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Then there's the other major change in the term sheet--the sheer length of the deal. While the term for both the 2013 term sheet and Poseidon's water-purchase agreement with the SDCWA is 30 years, the deal outlined at the meeting lengthens the contract to a full half-century, an additional 20 years of more-expensive-than-necessary water and bad-for-the-environment intakes and outflows if the current design of the plant is approved. (For more information about the possible environmental issues, see the aforementioned cover story, "Zombie Poseidon From Beyond the Grave.")
After roughly an hour and a half's worth of mostly negative public comments from a surprisingly low two dozen people out of the several hundred in attendance (a few people spoke in favor of the plant, including three union leaders and Poseidon Vice President Scott Maloni), the OCWD board allowed the process to move on to its next step, review and commenting by OCWD's Ocean Desalination Citizen's Advisory Committee, a group of 20 mostly current, former and aspiring politicos, plus eight alternates, all picked by the directors. They will meet three times before giving a report to the board of directors, which will ultimately decide everything on its own.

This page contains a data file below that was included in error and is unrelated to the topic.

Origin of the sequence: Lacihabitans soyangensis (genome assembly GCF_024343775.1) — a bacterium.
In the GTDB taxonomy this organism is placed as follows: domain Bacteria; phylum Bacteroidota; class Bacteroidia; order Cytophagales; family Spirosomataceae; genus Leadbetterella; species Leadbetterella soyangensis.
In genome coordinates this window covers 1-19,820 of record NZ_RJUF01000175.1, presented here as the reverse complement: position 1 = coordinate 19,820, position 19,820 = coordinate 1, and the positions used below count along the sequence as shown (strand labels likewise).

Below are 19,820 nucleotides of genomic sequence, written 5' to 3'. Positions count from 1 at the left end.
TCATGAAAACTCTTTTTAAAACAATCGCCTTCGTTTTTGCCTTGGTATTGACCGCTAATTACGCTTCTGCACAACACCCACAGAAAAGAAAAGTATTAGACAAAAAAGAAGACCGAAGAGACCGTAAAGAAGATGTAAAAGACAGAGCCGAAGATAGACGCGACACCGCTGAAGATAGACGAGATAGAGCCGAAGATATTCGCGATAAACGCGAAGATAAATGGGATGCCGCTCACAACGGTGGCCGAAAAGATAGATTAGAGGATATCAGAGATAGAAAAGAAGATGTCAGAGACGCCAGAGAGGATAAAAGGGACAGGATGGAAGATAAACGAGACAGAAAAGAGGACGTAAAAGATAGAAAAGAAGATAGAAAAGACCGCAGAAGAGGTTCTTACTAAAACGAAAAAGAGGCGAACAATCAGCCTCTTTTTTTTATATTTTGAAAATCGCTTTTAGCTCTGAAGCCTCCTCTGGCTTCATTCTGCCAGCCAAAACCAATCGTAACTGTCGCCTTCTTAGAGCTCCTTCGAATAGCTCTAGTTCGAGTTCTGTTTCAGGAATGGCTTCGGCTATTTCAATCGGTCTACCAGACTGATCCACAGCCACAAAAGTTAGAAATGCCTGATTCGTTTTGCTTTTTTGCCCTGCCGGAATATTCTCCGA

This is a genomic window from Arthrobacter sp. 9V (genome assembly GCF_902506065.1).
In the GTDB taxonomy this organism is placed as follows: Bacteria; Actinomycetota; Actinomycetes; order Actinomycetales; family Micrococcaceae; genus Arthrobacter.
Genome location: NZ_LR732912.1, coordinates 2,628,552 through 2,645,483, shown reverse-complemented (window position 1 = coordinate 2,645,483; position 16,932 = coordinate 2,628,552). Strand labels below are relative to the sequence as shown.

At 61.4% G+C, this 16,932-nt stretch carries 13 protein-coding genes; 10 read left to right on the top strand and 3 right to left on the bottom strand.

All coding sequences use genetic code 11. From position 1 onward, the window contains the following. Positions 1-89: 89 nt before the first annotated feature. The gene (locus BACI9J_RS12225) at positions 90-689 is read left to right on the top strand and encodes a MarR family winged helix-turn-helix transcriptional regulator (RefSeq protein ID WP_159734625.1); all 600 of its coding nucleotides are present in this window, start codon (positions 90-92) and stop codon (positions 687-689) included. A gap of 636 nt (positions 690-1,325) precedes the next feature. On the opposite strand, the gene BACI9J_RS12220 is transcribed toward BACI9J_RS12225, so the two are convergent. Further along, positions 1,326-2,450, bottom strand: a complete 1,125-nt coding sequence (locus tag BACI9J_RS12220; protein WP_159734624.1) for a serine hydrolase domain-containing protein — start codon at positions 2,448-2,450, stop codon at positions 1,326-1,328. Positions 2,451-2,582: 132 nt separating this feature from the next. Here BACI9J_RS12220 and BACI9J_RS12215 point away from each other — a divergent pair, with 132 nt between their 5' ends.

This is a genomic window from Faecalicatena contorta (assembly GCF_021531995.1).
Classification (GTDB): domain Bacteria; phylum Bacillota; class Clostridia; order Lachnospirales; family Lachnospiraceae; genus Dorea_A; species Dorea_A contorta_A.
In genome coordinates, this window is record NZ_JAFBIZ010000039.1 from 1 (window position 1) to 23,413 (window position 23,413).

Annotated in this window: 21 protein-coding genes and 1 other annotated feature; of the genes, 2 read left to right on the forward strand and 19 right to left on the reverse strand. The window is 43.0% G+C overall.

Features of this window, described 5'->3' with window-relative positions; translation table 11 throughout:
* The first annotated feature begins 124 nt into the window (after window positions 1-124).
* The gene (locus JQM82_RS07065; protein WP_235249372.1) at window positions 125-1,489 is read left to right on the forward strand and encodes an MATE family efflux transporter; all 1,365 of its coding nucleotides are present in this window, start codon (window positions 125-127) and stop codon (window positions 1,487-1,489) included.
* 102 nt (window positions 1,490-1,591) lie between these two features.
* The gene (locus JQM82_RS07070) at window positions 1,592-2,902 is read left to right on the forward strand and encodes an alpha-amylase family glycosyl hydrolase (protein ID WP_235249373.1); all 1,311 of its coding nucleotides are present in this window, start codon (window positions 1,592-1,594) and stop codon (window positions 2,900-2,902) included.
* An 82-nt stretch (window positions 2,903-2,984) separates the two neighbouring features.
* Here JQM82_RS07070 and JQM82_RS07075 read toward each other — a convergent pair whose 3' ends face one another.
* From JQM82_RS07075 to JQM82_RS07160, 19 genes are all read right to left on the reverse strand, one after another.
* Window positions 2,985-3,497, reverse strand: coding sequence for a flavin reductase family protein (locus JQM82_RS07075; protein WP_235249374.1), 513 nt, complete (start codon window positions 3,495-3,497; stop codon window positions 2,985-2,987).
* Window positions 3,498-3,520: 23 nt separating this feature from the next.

That decision, once the review process is finished at the end of April, could be the end of a more-than-a-decade-long process to get the plant built and may siphon Orange County's water money for decades after. Now that should flood your Facebook feed!